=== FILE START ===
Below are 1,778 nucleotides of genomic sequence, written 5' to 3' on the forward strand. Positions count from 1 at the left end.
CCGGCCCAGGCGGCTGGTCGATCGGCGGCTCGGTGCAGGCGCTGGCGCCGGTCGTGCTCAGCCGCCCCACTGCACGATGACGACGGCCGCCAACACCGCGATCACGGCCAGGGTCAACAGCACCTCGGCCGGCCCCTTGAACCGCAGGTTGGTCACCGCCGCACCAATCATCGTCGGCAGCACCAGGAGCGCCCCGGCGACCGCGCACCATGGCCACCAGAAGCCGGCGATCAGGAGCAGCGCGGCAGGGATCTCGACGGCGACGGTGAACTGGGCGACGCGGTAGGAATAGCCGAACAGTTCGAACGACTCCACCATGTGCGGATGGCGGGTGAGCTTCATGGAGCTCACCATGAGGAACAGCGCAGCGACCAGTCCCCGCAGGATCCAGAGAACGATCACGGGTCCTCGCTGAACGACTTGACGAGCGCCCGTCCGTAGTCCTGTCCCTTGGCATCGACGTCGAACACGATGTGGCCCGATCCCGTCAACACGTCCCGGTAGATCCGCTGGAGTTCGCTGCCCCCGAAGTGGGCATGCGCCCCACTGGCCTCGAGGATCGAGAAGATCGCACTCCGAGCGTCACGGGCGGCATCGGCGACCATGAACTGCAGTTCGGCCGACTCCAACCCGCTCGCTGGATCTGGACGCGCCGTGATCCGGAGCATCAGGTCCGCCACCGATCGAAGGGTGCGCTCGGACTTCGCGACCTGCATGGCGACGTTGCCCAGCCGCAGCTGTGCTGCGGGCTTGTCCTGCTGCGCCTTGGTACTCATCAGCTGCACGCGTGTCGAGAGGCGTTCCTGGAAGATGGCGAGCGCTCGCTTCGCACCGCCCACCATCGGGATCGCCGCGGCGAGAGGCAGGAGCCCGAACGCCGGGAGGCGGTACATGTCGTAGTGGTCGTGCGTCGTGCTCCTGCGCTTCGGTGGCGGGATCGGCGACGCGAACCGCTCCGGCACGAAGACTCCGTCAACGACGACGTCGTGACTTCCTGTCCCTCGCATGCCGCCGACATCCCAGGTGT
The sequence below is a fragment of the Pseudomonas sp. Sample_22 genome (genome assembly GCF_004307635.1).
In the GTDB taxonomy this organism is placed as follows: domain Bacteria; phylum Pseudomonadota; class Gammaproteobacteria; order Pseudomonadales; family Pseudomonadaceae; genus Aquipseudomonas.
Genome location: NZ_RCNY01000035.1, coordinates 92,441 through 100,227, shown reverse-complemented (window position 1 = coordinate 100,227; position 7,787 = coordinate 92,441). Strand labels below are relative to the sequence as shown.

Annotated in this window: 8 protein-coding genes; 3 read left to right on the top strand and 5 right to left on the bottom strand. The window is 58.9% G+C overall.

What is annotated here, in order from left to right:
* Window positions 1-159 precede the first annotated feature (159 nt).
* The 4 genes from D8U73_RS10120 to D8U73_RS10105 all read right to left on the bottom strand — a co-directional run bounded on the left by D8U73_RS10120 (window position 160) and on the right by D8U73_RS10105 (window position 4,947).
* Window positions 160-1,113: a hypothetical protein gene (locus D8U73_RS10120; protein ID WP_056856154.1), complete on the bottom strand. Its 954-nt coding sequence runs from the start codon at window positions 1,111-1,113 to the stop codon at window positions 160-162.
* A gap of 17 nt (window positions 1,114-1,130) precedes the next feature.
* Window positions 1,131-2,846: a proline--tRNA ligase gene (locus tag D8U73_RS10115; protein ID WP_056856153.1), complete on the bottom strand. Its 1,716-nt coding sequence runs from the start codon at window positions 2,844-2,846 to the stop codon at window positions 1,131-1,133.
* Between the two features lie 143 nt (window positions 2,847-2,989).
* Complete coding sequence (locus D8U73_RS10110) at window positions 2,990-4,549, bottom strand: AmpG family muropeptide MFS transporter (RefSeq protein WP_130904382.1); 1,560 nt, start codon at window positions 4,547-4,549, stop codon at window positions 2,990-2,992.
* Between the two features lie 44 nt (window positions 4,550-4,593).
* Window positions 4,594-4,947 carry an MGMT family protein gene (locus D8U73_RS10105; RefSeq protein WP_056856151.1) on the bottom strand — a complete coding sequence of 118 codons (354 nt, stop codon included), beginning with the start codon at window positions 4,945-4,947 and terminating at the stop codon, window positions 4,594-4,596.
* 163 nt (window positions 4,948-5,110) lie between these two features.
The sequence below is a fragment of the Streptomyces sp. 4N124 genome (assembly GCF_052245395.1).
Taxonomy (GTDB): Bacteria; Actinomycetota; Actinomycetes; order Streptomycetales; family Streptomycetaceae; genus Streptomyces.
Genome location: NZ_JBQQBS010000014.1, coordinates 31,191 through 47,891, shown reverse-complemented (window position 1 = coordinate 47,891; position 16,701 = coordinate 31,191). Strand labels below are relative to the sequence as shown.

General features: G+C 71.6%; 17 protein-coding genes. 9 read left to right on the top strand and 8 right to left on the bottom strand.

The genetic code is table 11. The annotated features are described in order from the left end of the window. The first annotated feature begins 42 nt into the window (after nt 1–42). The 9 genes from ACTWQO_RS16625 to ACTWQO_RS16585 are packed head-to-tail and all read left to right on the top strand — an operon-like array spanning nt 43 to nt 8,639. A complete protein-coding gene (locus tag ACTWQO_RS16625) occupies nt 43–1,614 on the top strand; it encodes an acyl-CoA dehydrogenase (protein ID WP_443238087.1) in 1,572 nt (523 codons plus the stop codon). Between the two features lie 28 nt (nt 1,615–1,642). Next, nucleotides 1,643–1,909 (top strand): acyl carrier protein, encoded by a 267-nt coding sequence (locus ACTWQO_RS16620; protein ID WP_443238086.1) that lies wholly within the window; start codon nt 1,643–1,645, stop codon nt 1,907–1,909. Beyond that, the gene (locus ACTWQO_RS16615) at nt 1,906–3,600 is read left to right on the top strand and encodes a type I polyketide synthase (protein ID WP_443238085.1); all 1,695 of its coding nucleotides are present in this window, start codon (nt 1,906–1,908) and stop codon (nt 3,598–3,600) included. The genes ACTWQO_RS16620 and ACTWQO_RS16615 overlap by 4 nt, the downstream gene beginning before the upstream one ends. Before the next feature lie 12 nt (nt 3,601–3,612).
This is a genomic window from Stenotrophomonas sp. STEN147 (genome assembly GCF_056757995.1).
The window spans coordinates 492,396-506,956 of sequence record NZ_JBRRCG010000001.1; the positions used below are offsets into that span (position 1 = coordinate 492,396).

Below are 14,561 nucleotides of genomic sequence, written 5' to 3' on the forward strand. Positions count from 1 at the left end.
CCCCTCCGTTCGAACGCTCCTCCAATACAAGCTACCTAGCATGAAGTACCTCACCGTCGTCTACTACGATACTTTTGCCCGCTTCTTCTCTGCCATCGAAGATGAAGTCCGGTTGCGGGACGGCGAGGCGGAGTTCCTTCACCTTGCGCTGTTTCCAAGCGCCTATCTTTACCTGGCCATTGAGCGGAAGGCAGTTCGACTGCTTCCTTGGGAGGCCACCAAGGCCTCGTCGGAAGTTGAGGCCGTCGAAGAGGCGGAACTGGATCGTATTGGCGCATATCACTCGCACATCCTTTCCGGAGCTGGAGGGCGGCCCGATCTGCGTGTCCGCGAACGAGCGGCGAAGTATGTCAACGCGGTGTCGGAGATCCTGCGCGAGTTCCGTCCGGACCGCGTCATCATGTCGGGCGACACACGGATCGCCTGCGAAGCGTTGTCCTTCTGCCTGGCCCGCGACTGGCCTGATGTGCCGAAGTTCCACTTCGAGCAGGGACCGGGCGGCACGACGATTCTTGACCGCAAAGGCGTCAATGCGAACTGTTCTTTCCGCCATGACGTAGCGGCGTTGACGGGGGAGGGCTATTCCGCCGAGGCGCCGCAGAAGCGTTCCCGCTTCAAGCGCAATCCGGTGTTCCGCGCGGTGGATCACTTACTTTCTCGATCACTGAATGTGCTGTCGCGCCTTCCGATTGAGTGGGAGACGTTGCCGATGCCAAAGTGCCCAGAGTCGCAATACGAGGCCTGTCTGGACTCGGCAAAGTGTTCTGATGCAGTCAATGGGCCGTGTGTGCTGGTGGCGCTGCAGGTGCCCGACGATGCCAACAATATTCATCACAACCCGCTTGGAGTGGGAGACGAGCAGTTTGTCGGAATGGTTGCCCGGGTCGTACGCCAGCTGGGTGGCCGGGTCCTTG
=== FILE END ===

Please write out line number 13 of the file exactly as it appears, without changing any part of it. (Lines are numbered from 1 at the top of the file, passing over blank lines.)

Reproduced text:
* Between the two features lie 143 nt (window positions 2,847-2,989).